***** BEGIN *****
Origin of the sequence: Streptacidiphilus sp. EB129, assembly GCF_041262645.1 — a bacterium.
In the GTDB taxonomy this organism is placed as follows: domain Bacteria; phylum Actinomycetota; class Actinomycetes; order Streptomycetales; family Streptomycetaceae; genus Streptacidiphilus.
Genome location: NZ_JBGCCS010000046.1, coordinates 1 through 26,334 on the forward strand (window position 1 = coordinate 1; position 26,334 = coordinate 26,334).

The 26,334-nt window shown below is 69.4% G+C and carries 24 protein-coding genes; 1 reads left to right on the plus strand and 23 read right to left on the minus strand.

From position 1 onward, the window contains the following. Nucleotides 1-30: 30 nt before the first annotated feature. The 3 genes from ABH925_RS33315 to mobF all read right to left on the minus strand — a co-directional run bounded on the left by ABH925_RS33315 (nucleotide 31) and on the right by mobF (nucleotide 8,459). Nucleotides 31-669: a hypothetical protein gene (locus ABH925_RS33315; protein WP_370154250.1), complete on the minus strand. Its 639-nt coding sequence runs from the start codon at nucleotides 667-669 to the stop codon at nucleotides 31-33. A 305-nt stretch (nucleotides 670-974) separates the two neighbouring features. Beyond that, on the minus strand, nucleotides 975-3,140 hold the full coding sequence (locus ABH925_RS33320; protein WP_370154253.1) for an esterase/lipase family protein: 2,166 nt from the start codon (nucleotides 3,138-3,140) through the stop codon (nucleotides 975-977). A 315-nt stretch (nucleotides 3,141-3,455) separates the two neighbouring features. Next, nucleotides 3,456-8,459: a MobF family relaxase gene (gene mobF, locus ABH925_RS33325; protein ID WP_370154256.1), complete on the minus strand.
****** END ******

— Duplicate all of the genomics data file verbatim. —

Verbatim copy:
Origin of the sequence: Streptacidiphilus sp. EB129, assembly GCF_041262645.1 — a bacterium.
In the GTDB taxonomy this organism is placed as follows: domain Bacteria; phylum Actinomycetota; class Actinomycetes; order Streptomycetales; family Streptomycetaceae; genus Streptacidiphilus.
Genome location: NZ_JBGCCS010000046.1, coordinates 1 through 26,334 on the forward strand (window position 1 = coordinate 1; position 26,334 = coordinate 26,334).

The 26,334-nt window shown below is 69.4% G+C and carries 24 protein-coding genes; 1 reads left to right on the plus strand and 23 read right to left on the minus strand.

From position 1 onward, the window contains the following. Nucleotides 1-30: 30 nt before the first annotated feature. The 3 genes from ABH925_RS33315 to mobF all read right to left on the minus strand — a co-directional run bounded on the left by ABH925_RS33315 (nucleotide 31) and on the right by mobF (nucleotide 8,459). Nucleotides 31-669: a hypothetical protein gene (locus ABH925_RS33315; protein WP_370154250.1), complete on the minus strand. Its 639-nt coding sequence runs from the start codon at nucleotides 667-669 to the stop codon at nucleotides 31-33. A 305-nt stretch (nucleotides 670-974) separates the two neighbouring features. Beyond that, on the minus strand, nucleotides 975-3,140 hold the full coding sequence (locus ABH925_RS33320; protein WP_370154253.1) for an esterase/lipase family protein: 2,166 nt from the start codon (nucleotides 3,138-3,140) through the stop codon (nucleotides 975-977). A 315-nt stretch (nucleotides 3,141-3,455) separates the two neighbouring features. Next, nucleotides 3,456-8,459: a MobF family relaxase gene (gene mobF, locus ABH925_RS33325; protein ID WP_370154256.1), complete on the minus strand.